I sat this past Saturday and watched “a kid from Coney Island: the Stephon Marbury documentary”. A story about the Brooklyn basketball phenom and his accession from the legendary arenas of New York basketball, to a rollercoaster ride of a professional career that span across a little over two decades-and two continents.
For decades, New York basketball has been to young Black boys, what Motown and the larger collective of preemptive Black record labels were to aspiring soul groups from Detroit and the nation in the 60s& 70s. What the Hip-Hop business and the rap game was, and still is, to young impoverished youth of color across America today; a road to economic salvation and deliverance from poverty. A way out of the oppression and violence of the inner cities, and the path to a fruitful life and shot at the “American dream”. It’s a story as old as time and one many black and brown folks have some personal connection to.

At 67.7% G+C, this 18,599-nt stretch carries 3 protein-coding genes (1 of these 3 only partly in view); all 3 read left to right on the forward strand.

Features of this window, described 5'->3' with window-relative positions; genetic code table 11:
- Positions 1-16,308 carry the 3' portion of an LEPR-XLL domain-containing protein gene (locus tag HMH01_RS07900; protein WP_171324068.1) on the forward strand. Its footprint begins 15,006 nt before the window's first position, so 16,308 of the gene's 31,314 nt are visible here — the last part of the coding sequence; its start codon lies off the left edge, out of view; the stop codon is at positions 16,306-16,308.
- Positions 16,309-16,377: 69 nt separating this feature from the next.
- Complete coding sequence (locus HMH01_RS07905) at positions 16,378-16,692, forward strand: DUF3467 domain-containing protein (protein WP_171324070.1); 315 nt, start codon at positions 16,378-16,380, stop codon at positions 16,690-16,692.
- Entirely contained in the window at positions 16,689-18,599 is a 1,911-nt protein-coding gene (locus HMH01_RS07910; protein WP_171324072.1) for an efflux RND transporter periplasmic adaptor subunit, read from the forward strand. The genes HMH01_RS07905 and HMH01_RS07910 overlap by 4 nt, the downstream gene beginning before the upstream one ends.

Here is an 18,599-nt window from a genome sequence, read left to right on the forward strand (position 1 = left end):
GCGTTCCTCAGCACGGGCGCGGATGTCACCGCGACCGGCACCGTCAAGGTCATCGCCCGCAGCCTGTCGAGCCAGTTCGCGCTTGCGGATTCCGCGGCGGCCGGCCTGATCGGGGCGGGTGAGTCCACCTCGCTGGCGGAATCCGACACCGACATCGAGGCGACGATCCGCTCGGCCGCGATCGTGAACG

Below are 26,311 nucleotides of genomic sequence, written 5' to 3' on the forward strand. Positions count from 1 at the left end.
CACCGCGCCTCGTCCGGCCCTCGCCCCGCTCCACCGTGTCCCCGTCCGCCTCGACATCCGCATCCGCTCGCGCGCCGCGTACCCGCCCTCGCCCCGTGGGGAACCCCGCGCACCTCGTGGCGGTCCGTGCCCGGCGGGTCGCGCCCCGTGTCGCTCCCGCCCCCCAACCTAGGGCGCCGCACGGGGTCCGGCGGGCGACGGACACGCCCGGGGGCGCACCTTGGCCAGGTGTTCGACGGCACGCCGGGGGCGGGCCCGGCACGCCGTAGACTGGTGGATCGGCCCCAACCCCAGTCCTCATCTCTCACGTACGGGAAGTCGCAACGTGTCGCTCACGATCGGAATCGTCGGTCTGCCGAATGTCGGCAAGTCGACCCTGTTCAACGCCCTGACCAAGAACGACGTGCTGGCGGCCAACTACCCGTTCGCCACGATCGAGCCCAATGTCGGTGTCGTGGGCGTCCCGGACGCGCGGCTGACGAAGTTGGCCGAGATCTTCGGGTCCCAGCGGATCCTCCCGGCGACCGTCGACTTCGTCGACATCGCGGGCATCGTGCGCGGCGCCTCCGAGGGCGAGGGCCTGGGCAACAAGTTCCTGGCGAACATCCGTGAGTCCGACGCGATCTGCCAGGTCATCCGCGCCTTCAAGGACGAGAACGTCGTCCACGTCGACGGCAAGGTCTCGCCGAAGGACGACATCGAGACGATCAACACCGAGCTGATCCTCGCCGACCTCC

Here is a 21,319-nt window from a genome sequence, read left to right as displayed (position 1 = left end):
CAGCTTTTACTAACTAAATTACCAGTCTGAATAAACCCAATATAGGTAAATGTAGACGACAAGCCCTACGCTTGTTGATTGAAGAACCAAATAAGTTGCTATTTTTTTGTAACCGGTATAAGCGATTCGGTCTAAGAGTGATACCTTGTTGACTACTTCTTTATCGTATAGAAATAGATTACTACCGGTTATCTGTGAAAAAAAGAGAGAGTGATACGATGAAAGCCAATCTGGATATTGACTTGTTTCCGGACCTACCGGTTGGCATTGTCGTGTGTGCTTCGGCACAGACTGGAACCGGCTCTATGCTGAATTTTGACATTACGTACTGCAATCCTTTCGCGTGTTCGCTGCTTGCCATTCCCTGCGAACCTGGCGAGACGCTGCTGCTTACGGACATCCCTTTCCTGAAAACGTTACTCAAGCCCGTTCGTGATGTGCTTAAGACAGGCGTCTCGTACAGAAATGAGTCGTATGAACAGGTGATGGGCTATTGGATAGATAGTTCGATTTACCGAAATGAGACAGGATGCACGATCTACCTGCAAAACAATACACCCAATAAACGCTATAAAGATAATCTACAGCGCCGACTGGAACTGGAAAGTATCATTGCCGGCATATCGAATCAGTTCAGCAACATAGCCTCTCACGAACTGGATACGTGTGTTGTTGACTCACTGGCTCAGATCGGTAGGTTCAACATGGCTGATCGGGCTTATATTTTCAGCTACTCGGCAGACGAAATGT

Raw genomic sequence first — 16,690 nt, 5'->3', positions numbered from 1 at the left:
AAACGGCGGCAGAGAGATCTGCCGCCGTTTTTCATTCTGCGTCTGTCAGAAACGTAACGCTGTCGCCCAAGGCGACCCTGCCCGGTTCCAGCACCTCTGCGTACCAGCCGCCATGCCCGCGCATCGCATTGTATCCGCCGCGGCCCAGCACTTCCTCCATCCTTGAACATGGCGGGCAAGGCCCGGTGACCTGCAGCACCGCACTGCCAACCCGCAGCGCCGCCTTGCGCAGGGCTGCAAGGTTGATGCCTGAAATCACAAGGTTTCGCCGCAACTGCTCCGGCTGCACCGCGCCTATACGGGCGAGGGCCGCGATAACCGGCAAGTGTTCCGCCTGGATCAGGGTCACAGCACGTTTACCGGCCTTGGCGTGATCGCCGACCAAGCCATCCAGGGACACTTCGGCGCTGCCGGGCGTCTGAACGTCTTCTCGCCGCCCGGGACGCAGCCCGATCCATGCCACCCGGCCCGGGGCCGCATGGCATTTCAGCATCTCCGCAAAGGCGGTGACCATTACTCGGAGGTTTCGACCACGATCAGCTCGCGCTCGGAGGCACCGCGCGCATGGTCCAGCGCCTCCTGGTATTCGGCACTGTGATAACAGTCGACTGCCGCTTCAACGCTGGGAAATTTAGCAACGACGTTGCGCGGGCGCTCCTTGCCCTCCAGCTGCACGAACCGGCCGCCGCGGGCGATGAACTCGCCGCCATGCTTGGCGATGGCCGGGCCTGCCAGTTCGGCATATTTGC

That age old poverty stricken misnomer which furthers the assumption that “ You either rap, got a wicked jump shot or you sling crack rock”.
Equipped with a mean jump shot, insane ball handle, and an unyielding competitive ferocity, Marbury played a 13 year stretch in the NBA filled with highs, lows, and a series of unsuccessful trades, mental breakdowns and depression. He picked up in 2010 and began a 8 year career in China, with the CBA; a move that proved vital in the resurgence of his mental health, the health of his brand and his basketball career. In his 8 year stint there he won three championships with the Beijing ducks. Bruh….. Marbury got a statue in Beijing; like Mj type ish; that’s how lit Marbury is in China.
Notwithstanding all that I just told you, I regret to inform you that this article is not about Stephon Marbury-but more so, about all of the little black and brown boys throughout this nation- the little Starbury’s with dreams of career in sports of entertainment; the expressway from the harsh realities of American poverty, to lavish promises of the American dream. Although I definitely think you all should check it out, this is not why I wrote this piece.